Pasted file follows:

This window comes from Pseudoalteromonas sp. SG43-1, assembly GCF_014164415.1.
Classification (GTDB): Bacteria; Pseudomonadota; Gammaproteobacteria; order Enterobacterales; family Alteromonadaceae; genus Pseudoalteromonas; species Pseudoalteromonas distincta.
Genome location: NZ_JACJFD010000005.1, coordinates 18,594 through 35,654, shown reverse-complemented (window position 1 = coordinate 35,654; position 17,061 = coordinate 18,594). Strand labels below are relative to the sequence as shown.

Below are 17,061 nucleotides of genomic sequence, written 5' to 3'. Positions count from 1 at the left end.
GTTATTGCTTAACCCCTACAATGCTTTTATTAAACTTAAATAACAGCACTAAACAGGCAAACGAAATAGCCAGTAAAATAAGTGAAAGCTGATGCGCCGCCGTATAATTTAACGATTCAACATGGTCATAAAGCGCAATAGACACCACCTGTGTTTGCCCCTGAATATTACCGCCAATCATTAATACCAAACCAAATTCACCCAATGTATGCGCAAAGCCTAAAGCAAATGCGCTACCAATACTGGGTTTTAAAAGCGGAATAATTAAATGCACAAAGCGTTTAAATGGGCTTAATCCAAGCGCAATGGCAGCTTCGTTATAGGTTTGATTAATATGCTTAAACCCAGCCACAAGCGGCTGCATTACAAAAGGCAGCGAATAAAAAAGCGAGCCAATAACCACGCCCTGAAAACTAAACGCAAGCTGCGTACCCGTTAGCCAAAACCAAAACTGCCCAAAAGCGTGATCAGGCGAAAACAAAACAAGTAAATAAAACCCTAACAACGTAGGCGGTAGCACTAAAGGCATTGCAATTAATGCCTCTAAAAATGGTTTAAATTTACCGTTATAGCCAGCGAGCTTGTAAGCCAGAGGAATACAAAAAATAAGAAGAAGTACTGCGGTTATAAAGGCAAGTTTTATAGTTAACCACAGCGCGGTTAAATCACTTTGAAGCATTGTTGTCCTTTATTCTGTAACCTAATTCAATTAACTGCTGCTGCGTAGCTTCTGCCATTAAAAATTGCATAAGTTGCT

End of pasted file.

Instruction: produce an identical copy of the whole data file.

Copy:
This window comes from Pseudoalteromonas sp. SG43-1, assembly GCF_014164415.1.
Classification (GTDB): Bacteria; Pseudomonadota; Gammaproteobacteria; order Enterobacterales; family Alteromonadaceae; genus Pseudoalteromonas; species Pseudoalteromonas distincta.
Genome location: NZ_JACJFD010000005.1, coordinates 18,594 through 35,654, shown reverse-complemented (window position 1 = coordinate 35,654; position 17,061 = coordinate 18,594). Strand labels below are relative to the sequence as shown.

Below are 17,061 nucleotides of genomic sequence, written 5' to 3'. Positions count from 1 at the left end.
GTTATTGCTTAACCCCTACAATGCTTTTATTAAACTTAAATAACAGCACTAAACAGGCAAACGAAATAGCCAGTAAAATAAGTGAAAGCTGATGCGCCGCCGTATAATTTAACGATTCAACATGGTCATAAAGCGCAATAGACACCACCTGTGTTTGCCCCTGAATATTACCGCCAATCATTAATACCAAACCAAATTCACCCAATGTATGCGCAAAGCCTAAAGCAAATGCGCTACCAATACTGGGTTTTAAAAGCGGAATAATTAAATGCACAAAGCGTTTAAATGGGCTTAATCCAAGCGCAATGGCAGCTTCGTTATAGGTTTGATTAATATGCTTAAACCCAGCCACAAGCGGCTGCATTACAAAAGGCAGCGAATAAAAAAGCGAGCCAATAACCACGCCCTGAAAACTAAACGCAAGCTGCGTACCCGTTAGCCAAAACCAAAACTGCCCAAAAGCGTGATCAGGCGAAAACAAAACAAGTAAATAAAACCCTAACAACGTAGGCGGTAGCACTAAAGGCATTGCAATTAATGCCTCTAAAAATGGTTTAAATTTACCGTTATAGCCAGCGAGCTTGTAAGCCAGAGGAATACAAAAAATAAGAAGAAGTACTGCGGTTATAAAGGCAAGTTTTATAGTTAACCACAGCGCGGTTAAATCACTTTGAAGCATTGTTGTCCTTTATTCTGTAACCTAATTCAATTAACTGCTGCTGCGTAGCTTCTGCCATTAAAAATTGCATAAGTTGCT